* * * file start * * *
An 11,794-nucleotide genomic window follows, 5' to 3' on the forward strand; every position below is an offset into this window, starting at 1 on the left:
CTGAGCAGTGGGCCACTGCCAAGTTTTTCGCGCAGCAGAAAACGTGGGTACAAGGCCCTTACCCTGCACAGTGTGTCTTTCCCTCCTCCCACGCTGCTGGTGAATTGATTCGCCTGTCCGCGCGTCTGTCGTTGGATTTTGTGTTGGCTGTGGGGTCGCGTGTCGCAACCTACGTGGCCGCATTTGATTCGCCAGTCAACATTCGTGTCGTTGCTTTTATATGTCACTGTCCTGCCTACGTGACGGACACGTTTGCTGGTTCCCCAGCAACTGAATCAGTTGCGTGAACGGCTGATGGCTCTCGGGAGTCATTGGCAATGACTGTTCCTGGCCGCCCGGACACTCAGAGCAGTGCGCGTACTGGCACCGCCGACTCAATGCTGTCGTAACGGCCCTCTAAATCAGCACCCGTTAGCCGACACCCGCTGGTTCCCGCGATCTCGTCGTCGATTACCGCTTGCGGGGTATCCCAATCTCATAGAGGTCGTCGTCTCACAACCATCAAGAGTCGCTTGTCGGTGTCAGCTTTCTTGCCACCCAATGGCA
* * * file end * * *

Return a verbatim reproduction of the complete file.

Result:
An 11,794-nucleotide genomic window follows, 5' to 3' on the forward strand; every position below is an offset into this window, starting at 1 on the left:
CTGAGCAGTGGGCCACTGCCAAGTTTTTCGCGCAGCAGAAAACGTGGGTACAAGGCCCTTACCCTGCACAGTGTGTCTTTCCCTCCTCCCACGCTGCTGGTGAATTGATTCGCCTGTCCGCGCGTCTGTCGTTGGATTTTGTGTTGGCTGTGGGGTCGCGTGTCGCAACCTACGTGGCCGCATTTGATTCGCCAGTCAACATTCGTGTCGTTGCTTTTATATGTCACTGTCCTGCCTACGTGACGGACACGTTTGCTGGTTCCCCAGCAACTGAATCAGTTGCGTGAACGGCTGATGGCTCTCGGGAGTCATTGGCAATGACTGTTCCTGGCCGCCCGGACACTCAGAGCAGTGCGCGTACTGGCACCGCCGACTCAATGCTGTCGTAACGGCCCTCTAAATCAGCACCCGTTAGCCGACACCCGCTGGTTCCCGCGATCTCGTCGTCGATTACCGCTTGCGGGGTATCCCAATCTCATAGAGGTCGTCGTCTCACAACCATCAAGAGTCGCTTGTCGGTGTCAGCTTTCTTGCCACCCAATGGCA